People tend to view pain management as a last-resort option after surgery. This is a mistake, especially when it concerns back pain.
We tell the primary care physicians and specialists we work with that we’d really like them to refer patients to us as soon as they say the words “back pain” because in many cases, surgery can be delayed for years or avoided altogether.
Types of back problems
There are three types of common back pain that we see: spinal stenosis, disc herniation, and spondylolisthesis.
Spinal stenosis is the narrowing of the spinal canal, which puts pressure on the spinal cord and causes pain. It can be caused by a variety of factors, including age, arthritis, and trauma. Spinal stenosis is often degenerative.
Disc herniation is a problem with the rubbery disc between vertebrae. Think of a jelly donut – normally, you can’t see the jelly inside but if you squeeze it, the jelly starts to seep out at the edge. That’s kind of what happens with a disc herniation – the rubbery disc starts to seep out between the bones.
Spondylolisthesis means that a vertebra has slipped out of place. Some people experience no pain from this condition but in others, the pain is severe.
All three of these conditions can be treated with surgery but in many cases, surgery is not always the best option. A physician has usually explained one of those diagnoses before a client comes to see me so for pain management, the terminology is less complicated. I want to know first “does it hurt more when you’re sitting or when you’re walking?”
Spinal stenosis hurts more when you’re walking while disc herniation hurts more when you’re sitting. Spondylolisthesis may not hurt at all or it may hurt under either or both conditions.
The second question I ask is “do you have back and leg pain or back pain alone?” Back pain alone is a mechanical problem that surgery is unlikely to help. Pain in the back and legs together is usually caused by one of these three main conditions and could be treated with surgery if other options don’t work.
And the third question is “do you have weakness in your leg?” That doesn’t just mean getting tired or achy when you walk. If you are physically unable to lift one of your legs, you need to consult a surgeon – pain management isn’t going to fix it.
Of course, for most people, a surgical consult doesn’t mean they have to have surgery. It just means that a surgeon assesses the situation and offers an opinion on whether surgery is a good option. About 50% of the patients we see have already had surgery and either they are still in pain or the pain has started back some years after surgery.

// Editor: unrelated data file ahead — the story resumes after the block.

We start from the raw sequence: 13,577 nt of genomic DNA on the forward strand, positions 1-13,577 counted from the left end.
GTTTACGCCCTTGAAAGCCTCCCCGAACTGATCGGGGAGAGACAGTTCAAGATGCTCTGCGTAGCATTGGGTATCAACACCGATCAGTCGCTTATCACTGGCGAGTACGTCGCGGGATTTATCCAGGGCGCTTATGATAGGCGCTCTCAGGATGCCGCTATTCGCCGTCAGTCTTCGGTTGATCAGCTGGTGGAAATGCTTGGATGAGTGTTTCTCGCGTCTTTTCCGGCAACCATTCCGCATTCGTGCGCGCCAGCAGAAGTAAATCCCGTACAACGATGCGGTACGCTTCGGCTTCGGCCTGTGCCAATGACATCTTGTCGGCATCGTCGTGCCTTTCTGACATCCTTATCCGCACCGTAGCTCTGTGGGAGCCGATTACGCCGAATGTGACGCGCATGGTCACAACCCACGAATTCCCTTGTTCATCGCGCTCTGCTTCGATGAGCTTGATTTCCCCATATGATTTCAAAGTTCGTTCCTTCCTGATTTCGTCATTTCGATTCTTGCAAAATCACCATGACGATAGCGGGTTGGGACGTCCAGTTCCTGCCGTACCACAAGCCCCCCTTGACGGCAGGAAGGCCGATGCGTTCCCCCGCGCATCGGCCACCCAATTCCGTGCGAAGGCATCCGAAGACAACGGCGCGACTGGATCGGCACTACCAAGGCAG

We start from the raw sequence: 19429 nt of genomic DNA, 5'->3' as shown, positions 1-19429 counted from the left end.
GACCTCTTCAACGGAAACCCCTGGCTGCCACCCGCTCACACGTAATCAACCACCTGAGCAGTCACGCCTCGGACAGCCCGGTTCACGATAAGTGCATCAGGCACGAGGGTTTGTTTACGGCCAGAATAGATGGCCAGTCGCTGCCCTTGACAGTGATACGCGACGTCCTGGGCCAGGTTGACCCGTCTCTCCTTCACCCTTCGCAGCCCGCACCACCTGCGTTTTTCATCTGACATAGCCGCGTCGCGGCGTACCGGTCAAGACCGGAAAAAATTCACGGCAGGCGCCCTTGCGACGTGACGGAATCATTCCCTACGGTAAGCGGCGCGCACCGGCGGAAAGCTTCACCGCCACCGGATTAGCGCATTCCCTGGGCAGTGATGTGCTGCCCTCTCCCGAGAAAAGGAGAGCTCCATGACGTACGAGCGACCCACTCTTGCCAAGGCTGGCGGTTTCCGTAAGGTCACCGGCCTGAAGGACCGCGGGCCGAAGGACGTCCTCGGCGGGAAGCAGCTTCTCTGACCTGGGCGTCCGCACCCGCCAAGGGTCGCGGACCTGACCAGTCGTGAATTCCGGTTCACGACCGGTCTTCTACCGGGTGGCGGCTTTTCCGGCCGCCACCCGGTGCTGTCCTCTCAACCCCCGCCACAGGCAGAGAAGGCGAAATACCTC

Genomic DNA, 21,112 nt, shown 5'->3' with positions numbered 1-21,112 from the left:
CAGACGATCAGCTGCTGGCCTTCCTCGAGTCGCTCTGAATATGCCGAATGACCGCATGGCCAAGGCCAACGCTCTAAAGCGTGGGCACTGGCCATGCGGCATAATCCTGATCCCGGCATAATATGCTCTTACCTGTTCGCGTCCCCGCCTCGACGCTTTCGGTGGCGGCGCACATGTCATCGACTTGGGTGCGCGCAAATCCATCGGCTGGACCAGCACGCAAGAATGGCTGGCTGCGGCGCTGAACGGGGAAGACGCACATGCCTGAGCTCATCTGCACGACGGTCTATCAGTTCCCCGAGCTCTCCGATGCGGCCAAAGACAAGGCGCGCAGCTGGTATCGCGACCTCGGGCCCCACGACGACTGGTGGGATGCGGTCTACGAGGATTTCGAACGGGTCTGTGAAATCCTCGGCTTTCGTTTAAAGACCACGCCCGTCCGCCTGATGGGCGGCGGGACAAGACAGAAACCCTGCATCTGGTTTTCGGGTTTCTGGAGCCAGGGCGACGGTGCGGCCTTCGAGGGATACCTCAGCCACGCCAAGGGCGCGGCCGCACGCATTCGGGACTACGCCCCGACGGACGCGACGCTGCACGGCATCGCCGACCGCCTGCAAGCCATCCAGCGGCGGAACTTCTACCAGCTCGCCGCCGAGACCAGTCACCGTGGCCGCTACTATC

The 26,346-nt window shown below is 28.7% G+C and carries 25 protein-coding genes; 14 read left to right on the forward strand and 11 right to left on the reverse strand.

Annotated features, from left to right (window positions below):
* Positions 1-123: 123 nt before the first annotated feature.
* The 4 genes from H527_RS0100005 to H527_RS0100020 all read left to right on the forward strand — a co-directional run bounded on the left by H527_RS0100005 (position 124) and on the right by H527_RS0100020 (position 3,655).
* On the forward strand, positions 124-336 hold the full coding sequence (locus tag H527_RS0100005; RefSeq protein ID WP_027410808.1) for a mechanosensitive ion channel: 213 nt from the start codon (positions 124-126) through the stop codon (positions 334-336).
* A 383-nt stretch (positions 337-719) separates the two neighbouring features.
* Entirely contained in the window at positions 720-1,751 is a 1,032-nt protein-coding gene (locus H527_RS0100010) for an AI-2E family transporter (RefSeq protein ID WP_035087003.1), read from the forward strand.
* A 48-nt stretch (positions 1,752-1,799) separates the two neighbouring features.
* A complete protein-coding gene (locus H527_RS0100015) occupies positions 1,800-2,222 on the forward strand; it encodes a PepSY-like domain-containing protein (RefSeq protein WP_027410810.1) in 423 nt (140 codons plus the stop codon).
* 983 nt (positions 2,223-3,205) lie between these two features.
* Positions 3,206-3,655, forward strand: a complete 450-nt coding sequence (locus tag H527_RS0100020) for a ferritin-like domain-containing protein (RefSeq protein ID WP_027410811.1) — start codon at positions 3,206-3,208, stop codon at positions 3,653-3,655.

That number is better than it used to be; a few years back, 70% of our patients had already tried surgery and were in our office because they were still in pain. We – and other pain specialists nationwide – have been working hard to let doctors know that pain management works best as an alternative to back surgery, not as a last resort when surgery has failed.
So what do we do? It depends on the client and it depends on the problem. Physical therapy, injections, medication, and braces are the typical treatments but everything is individualized to the client because no two cases are exactly alike.
We don’t completely oppose the use of narcotics, but we rarely prescribe them. Aside from being addictive, narcotics can hinder therapy. They often serve as an unnecessary band-aid, masking the true source of pain and making patients less inclined to work at other more effective therapies for lasting pain relief.
There are some cases that require surgery, but far fewer than many people realize. Too many patients come to us after having multiple surgeries, when a simple combination of physical therapy, steroid injections, and a wellness regimen would have brought relief.
We can usually tell within 3 months whether surgery is necessary. If you’re contemplating surgery as an option, we urge you to schedule a consultation first to see if an integrative pain treatment program can work for you.
Benjamin Seeman, DO is the head physician at Integrative Pain Specialists. Board-certified through the American Board of Physical Medicine & Rehabilitation with a fellowship in pain management, Benjamin specializes in osteopathic techniques and integrative therapies for managing pain. He has been voted Richmond Magazine’s Top Doc since 2012.